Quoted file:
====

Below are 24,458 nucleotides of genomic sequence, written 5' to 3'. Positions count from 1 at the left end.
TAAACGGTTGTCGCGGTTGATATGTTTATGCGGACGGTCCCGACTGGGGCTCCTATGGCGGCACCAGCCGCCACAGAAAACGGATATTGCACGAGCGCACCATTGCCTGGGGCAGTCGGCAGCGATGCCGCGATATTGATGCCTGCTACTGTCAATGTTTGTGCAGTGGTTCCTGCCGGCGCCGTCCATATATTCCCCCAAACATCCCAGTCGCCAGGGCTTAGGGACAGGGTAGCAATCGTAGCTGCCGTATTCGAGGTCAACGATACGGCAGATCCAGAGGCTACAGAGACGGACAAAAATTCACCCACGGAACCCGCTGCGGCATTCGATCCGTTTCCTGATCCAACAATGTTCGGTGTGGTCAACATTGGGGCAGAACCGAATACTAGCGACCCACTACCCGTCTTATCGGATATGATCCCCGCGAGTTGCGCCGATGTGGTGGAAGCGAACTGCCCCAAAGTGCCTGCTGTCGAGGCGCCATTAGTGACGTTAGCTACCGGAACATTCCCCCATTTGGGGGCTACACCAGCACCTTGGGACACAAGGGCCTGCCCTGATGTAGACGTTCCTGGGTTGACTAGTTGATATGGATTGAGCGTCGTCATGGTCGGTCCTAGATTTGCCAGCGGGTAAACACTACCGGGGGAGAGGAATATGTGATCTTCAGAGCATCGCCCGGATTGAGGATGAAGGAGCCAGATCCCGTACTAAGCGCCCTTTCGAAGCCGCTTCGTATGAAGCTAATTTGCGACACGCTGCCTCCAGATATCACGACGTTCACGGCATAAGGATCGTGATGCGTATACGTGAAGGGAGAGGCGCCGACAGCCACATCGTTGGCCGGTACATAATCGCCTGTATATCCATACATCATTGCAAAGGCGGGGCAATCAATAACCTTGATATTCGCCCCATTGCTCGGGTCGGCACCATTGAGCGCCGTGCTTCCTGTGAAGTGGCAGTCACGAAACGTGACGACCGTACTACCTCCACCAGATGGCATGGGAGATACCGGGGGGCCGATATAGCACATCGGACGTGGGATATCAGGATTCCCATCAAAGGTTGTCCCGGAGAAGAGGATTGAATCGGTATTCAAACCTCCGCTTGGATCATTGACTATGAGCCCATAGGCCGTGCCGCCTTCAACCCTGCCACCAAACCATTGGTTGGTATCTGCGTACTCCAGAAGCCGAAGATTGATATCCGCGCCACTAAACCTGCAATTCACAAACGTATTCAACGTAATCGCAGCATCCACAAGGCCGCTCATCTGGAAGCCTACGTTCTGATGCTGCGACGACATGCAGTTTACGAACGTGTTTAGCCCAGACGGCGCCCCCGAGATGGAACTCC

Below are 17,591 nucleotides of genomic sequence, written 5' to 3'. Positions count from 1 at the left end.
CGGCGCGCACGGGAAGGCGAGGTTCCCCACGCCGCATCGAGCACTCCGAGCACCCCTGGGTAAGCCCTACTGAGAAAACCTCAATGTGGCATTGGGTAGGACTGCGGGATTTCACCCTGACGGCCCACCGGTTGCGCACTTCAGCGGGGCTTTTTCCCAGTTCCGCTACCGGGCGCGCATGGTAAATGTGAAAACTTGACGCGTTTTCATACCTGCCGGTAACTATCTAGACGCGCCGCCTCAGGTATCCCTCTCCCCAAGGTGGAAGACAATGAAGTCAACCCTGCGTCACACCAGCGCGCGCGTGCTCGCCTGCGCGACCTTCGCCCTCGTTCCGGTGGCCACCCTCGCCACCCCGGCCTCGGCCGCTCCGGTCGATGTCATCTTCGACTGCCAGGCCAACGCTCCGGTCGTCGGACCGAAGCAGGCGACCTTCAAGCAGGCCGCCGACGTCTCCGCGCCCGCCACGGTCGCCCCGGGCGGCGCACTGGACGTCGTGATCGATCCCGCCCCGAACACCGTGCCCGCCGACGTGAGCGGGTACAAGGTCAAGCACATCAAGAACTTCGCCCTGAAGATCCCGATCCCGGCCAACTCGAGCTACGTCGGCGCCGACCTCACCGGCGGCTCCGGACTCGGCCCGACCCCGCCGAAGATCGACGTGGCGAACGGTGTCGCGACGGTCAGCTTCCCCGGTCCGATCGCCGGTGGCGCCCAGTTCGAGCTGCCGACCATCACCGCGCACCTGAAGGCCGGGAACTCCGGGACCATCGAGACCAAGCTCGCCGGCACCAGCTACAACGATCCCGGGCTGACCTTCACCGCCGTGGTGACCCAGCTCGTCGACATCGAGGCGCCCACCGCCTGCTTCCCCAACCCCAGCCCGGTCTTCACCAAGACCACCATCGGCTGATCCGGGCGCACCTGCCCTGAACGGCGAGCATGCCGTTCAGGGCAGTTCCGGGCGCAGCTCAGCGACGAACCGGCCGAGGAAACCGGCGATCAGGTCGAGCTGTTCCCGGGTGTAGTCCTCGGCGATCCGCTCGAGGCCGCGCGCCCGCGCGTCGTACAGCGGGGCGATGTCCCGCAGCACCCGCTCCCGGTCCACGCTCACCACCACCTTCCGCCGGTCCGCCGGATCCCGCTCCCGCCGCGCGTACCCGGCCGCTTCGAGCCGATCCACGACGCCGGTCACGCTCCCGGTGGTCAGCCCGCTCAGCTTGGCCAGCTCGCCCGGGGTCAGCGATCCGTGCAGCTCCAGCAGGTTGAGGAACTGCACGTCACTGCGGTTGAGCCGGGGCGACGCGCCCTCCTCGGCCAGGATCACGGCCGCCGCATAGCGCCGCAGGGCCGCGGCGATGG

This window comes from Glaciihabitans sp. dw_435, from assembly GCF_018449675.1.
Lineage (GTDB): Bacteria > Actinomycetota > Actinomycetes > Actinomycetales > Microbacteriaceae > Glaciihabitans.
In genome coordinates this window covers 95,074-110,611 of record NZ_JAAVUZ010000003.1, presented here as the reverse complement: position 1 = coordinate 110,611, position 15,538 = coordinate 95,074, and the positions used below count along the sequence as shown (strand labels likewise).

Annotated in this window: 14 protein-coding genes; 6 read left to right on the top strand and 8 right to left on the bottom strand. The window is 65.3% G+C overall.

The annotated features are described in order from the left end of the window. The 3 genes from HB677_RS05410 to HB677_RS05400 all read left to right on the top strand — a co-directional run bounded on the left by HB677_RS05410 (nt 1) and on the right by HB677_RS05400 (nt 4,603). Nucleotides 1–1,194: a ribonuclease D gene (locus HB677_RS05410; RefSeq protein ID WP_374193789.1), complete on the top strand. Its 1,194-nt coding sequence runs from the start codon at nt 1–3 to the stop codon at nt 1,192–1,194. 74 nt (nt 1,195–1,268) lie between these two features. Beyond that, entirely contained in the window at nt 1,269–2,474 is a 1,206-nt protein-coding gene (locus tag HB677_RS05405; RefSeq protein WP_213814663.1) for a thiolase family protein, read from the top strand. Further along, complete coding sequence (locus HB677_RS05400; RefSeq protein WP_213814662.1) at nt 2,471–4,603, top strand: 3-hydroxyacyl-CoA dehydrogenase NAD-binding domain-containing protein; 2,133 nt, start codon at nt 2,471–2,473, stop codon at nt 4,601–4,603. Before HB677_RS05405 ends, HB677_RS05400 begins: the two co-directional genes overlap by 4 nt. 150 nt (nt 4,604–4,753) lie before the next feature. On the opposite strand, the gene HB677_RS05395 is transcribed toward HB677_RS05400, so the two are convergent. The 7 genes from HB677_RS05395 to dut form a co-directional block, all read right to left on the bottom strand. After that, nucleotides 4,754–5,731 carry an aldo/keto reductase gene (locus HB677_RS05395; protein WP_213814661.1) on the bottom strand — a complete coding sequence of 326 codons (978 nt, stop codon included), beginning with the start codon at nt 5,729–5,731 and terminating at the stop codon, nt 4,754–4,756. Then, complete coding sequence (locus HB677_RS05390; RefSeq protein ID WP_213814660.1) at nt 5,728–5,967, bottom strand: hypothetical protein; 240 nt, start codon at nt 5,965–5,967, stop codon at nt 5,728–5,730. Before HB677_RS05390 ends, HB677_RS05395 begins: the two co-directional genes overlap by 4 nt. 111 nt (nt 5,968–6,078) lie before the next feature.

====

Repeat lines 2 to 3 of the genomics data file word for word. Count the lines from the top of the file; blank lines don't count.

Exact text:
TAAACGGTTGTCGCGGTTGATATGTTTATGCGGACGGTCCCGACTGGGGCTCCTATGGCGGCACCAGCCGCCACAGAAAACGGATATTGCACGAGCGCACCATTGCCTGGGGCAGTCGGCAGCGATGCCGCGATATTGATGCCTGCTACTGTCAATGTTTGTGCAGTGGTTCCTGCCGGCGCCGTCCATATATTCCCCCAAACATCCCAGTCGCCAGGGCTTAGGGACAGGGTAGCAATCGTAGCTGCCGTATTCGAGGTCAACGATACGGCAGATCCAGAGGCTACAGAGACGGACAAAAATTCACCCACGGAACCCGCTGCGGCATTCGATCCGTTTCCTGATCCAACAATGTTCGGTGTGGTCAACATTGGGGCAGAACCGAATACTAGCGACCCACTACCCGTCTTATCGGATATGATCCCCGCGAGTTGCGCCGATGTGGTGGAAGCGAACTGCCCCAAAGTGCCTGCTGTCGAGGCGCCATTAGTGACGTTAGCTACCGGAACATTCCCCCATTTGGGGGCTACACCAGCACCTTGGGACACAAGGGCCTGCCCTGATGTAGACGTTCCTGGGTTGACTAGTTGATATGGATTGAGCGTCGTCATGGTCGGTCCTAGATTTGCCAGCGGGTAAACACTACCGGGGGAGAGGAATATGTGATCTTCAGAGCATCGCCCGGATTGAGGATGAAGGAGCCAGATCCCGTACTAAGCGCCCTTTCGAAGCCGCTTCGTATGAAGCTAATTTGCGACACGCTGCCTCCAGATATCACGACGTTCACGGCATAAGGATCGTGATGCGTATACGTGAAGGGAGAGGCGCCGACAGCCACATCGTTGGCCGGTACATAATCGCCTGTATATCCATACATCATTGCAAAGGCGGGGCAATCAATAACCTTGATATTCGCCCCATTGCTCGGGTCGGCACCATTGAGCGCCGTGCTTCCTGTGAAGTGGCAGTCACGAAACGTGACGACCGTACTACCTCCACCAGATGGCATGGGAGATACCGGGGGGCCGATATAGCACATCGGACGTGGGATATCAGGATTCCCATCAAAGGTTGTCCCGGAGAAGAGGATTGAATCGGTATTCAAACCTCCGCTTGGATCATTGACTATGAGCCCATAGGCCGTGCCGCCTTCAACCCTGCCACCAAACCATTGGTTGGTATCTGCGTACTCCAGAAGCCGAAGATTGATATCCGCGCCACTAAACCTGCAATTCACAAACGTATTCAACGTAATCGCAGCATCCACAAGGCCGCTCATCTGGAAGCCTACGTTCTGATGCTGCGACGACATGCAGTTTACGAACGTGTTTAGCCCAGACGGCGCCCCCGAGATGGAACTCC

Below are 17,591 nucleotides of genomic sequence, written 5' to 3'. Positions count from 1 at the left end.